When Ed returned to the states, he was assigned to the Office of Public Information, Fourth Naval District, in Philadelphia. His major assignment was to represent the Navy at the Army/Navy "E" Awards ceremonies honoring those companies whose contributions to the war effort were outstanding. Ed received an honorable discharge from the Navy in 1946, leaving with the rank of Lieutenant Commander.
Upon discharge from the Navy, Ed and a fellow officer, Robert Wilder, opened a public relations office in Philadelphia. In the first year the firm obtained several accounts, some paying, others not. So it was a no-brainer for Ed to accept an offer from WCAU to host a morning show. How that happened is a story in itself, according to Ed. However, he never told us the story.
Ed was always active in community affairs, serving in a variety of volunteer positions. He was a member of the Service Academy Selection Board, a member of the Board of Governors of the Southeastern Pennsylvania Heart Association, hosting the annual Ed Harvey Golf Tournament for that organization. He served as a member of the Advisory Board of the Philadelphia County Board of Assistance, Chairman of the Fund Raising Committee of the Montgomery County Opportunities Industrialization Center (OIC) and president of the Suburban Public Relations Society.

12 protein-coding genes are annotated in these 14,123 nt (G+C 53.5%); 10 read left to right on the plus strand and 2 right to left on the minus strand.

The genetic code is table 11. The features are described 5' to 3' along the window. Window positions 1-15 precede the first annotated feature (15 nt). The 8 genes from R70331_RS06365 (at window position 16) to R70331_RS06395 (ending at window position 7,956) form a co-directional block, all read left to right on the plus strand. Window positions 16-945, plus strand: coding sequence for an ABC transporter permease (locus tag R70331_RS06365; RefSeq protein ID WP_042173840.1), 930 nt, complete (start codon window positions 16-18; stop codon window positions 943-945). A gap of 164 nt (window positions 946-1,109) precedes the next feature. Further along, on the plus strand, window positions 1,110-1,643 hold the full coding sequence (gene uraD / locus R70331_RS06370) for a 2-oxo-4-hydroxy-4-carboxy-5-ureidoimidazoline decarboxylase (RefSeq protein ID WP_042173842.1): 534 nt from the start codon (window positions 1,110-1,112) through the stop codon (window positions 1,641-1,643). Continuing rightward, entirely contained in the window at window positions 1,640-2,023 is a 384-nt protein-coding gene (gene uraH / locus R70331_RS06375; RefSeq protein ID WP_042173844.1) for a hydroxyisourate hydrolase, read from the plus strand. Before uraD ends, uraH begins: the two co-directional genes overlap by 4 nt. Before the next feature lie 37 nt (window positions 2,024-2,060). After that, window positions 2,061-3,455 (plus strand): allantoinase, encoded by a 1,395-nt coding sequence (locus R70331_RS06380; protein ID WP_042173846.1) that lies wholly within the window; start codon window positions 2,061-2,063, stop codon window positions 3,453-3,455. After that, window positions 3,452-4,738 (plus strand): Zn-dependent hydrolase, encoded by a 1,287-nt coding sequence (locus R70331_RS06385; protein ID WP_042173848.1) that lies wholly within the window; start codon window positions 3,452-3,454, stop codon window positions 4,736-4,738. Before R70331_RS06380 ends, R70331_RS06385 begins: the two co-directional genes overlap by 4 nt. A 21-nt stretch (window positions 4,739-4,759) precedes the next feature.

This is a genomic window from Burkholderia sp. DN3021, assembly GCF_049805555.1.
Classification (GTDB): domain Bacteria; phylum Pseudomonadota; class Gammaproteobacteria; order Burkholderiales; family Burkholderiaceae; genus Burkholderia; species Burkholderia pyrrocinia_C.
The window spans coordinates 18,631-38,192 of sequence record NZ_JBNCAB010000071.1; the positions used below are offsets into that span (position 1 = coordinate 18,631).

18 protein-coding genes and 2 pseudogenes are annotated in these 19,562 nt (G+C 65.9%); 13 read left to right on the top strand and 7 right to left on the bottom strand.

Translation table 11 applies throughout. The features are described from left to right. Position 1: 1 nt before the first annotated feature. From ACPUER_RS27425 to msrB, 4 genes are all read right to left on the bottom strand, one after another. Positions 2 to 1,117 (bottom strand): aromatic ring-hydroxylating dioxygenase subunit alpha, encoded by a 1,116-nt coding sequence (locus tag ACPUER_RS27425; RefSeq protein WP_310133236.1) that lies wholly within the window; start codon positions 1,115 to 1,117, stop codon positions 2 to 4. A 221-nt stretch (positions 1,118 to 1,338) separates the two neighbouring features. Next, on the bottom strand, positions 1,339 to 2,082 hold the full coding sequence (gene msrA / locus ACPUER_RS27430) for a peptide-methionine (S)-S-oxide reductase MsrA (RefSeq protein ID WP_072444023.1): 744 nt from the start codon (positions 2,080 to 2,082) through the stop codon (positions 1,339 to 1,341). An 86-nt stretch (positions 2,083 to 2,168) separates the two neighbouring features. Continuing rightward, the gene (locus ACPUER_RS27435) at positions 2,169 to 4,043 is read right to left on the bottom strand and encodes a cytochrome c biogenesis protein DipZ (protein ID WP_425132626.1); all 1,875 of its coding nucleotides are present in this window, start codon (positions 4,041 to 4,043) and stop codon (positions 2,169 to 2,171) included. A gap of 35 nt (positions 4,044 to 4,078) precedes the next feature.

Ed hosted an annual golf tournament for the alumni of WCAU, open only to the retired, "old geezers." It carries the irreverent title of "The Cadaver Open," drawing such prominent participants as Tom Brookshier, Frank Ford, Al Meltzer and Jack Whitaker. "Prizes for this outstanding event are snapped up every time the Dollar Store has a sale," said Ed.
Ed had three children, Susan Rhoades, Barbara Safaford, and James Harvey. He was married to the former Marge Wieting, whose radio program "Street of Dreams," kept listeners awake late at night for many years on WFIL-AM.
At 7 am on the morning of Wednesday, July 30, 2008, Ed Harvey passed away from cancer.
Broadcast Pioneers member and an inductee into our Hall of Fame, Bob Perkins e-mailed:
I'll always remember Ed for his great broadcasting talent, but one incident in which he was involved has always stood out with me, and that's because his was the last (Philadelphia) radio voice I heard before packing up and moving to Detroit in 1964. He had a great show on WCAU back in the day and he conducted interviews. I heard him interview Johnny Hartman prior to my leaving for Detroit the following day. Hartman and Coltrane had collaborated on their classic album, and it had become a hit.
When you do something major, like change your life by moving from one city to another, and there is a sidebar running beside this major event, you remember both. Naturally, the interview would be important to me, being a jazz buff even before I broke into radio. Well, I did break into this racket my second week in Detroit...and the rest is history.
I never mentioned the incident to Ed, because it may not have meant much to him. Now, I wish I had said something. Ed might have floored me by remembering the 44 year-old interview.
From the official archives of the Broadcast Pioneers of Philadelphia
Photo originally donated by Broadcast Pioneers member Bob Kravitz